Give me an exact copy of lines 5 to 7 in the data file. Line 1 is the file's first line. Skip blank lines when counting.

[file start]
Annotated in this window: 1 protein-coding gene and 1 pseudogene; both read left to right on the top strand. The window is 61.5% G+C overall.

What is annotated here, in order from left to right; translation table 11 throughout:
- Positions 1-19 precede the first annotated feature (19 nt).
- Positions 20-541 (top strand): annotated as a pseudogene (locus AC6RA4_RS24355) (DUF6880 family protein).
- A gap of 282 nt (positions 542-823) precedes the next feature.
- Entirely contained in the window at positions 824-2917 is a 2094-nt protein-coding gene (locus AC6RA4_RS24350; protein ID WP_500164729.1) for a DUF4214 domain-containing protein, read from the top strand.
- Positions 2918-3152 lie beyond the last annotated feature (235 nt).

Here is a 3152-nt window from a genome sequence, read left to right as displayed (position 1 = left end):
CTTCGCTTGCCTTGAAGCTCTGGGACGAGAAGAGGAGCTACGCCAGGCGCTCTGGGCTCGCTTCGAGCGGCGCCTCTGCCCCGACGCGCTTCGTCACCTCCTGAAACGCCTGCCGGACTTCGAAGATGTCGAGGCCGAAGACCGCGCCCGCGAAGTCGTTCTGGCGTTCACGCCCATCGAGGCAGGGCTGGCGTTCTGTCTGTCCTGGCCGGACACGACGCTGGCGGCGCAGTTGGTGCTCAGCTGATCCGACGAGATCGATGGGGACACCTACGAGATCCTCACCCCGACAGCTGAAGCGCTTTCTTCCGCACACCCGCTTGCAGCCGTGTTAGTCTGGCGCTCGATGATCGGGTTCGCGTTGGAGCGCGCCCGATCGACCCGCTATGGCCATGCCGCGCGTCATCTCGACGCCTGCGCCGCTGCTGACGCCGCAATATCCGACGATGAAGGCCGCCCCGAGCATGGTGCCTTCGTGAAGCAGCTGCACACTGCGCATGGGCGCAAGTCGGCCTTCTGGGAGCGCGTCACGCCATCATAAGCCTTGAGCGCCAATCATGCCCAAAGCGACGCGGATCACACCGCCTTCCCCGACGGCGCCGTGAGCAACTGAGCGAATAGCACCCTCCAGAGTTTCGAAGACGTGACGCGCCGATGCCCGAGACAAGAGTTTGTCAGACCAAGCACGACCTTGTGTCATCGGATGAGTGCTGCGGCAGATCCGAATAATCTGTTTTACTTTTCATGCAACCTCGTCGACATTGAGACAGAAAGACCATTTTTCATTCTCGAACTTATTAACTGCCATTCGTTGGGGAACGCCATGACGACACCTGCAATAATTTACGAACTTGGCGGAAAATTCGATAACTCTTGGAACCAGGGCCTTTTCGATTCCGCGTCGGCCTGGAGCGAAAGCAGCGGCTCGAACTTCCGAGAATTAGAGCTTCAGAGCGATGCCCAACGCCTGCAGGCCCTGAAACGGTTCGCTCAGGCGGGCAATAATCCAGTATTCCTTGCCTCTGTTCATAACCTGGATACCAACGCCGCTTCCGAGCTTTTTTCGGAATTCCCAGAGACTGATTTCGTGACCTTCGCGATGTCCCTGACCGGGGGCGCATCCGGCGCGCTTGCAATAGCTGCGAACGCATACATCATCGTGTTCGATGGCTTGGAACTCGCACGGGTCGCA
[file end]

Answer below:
- A gap of 282 nt (positions 542-823) precedes the next feature.
- Entirely contained in the window at positions 824-2917 is a 2094-nt protein-coding gene (locus AC6RA4_RS24350; protein ID WP_500164729.1) for a DUF4214 domain-containing protein, read from the top strand.
- Positions 2918-3152 lie beyond the last annotated feature (235 nt).